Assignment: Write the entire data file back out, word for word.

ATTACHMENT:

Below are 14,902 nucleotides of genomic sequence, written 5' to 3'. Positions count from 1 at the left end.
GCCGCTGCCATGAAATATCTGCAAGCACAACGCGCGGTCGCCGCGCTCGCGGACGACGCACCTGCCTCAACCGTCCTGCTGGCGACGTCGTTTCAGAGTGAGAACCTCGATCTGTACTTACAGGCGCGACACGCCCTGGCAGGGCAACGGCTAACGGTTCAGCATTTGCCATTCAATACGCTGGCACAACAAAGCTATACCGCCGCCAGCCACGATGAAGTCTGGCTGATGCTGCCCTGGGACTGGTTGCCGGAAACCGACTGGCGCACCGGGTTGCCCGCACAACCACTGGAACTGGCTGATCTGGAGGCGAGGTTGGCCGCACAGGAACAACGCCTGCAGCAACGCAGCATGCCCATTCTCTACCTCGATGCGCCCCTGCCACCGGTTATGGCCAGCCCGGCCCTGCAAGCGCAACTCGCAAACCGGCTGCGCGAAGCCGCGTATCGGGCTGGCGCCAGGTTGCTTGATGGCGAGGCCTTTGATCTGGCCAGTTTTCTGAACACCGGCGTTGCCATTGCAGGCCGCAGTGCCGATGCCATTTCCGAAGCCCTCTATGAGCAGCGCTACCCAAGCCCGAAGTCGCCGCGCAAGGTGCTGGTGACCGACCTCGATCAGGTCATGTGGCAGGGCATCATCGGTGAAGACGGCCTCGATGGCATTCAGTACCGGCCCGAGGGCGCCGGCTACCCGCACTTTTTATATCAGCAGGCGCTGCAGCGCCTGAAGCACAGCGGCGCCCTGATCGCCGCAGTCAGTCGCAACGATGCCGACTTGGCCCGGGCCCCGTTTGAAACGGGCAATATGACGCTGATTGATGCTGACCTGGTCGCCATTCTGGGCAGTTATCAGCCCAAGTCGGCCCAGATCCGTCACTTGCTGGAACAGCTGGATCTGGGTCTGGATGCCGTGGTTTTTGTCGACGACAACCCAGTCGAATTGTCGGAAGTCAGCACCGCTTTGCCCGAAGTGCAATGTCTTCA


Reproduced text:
Below are 14,902 nucleotides of genomic sequence, written 5' to 3'. Positions count from 1 at the left end.
GCCGCTGCCATGAAATATCTGCAAGCACAACGCGCGGTCGCCGCGCTCGCGGACGACGCACCTGCCTCAACCGTCCTGCTGGCGACGTCGTTTCAGAGTGAGAACCTCGATCTGTACTTACAGGCGCGACACGCCCTGGCAGGGCAACGGCTAACGGTTCAGCATTTGCCATTCAATACGCTGGCACAACAAAGCTATACCGCCGCCAGCCACGATGAAGTCTGGCTGATGCTGCCCTGGGACTGGTTGCCGGAAACCGACTGGCGCACCGGGTTGCCCGCACAACCACTGGAACTGGCTGATCTGGAGGCGAGGTTGGCCGCACAGGAACAACGCCTGCAGCAACGCAGCATGCCCATTCTCTACCTCGATGCGCCCCTGCCACCGGTTATGGCCAGCCCGGCCCTGCAAGCGCAACTCGCAAACCGGCTGCGCGAAGCCGCGTATCGGGCTGGCGCCAGGTTGCTTGATGGCGAGGCCTTTGATCTGGCCAGTTTTCTGAACACCGGCGTTGCCATTGCAGGCCGCAGTGCCGATGCCATTTCCGAAGCCCTCTATGAGCAGCGCTACCCAAGCCCGAAGTCGCCGCGCAAGGTGCTGGTGACCGACCTCGATCAGGTCATGTGGCAGGGCATCATCGGTGAAGACGGCCTCGATGGCATTCAGTACCGGCCCGAGGGCGCCGGCTACCCGCACTTTTTATATCAGCAGGCGCTGCAGCGCCTGAAGCACAGCGGCGCCCTGATCGCCGCAGTCAGTCGCAACGATGCCGACTTGGCCCGGGCCCCGTTTGAAACGGGCAATATGACGCTGATTGATGCTGACCTGGTCGCCATTCTGGGCAGTTATCAGCCCAAGTCGGCCCAGATCCGTCACTTGCTGGAACAGCTGGATCTGGGTCTGGATGCCGTGGTTTTTGTCGACGACAACCCAGTCGAATTGTCGGAAGTCAGCACCGCTTTGCCCGAAGTGCAATGTCTTCA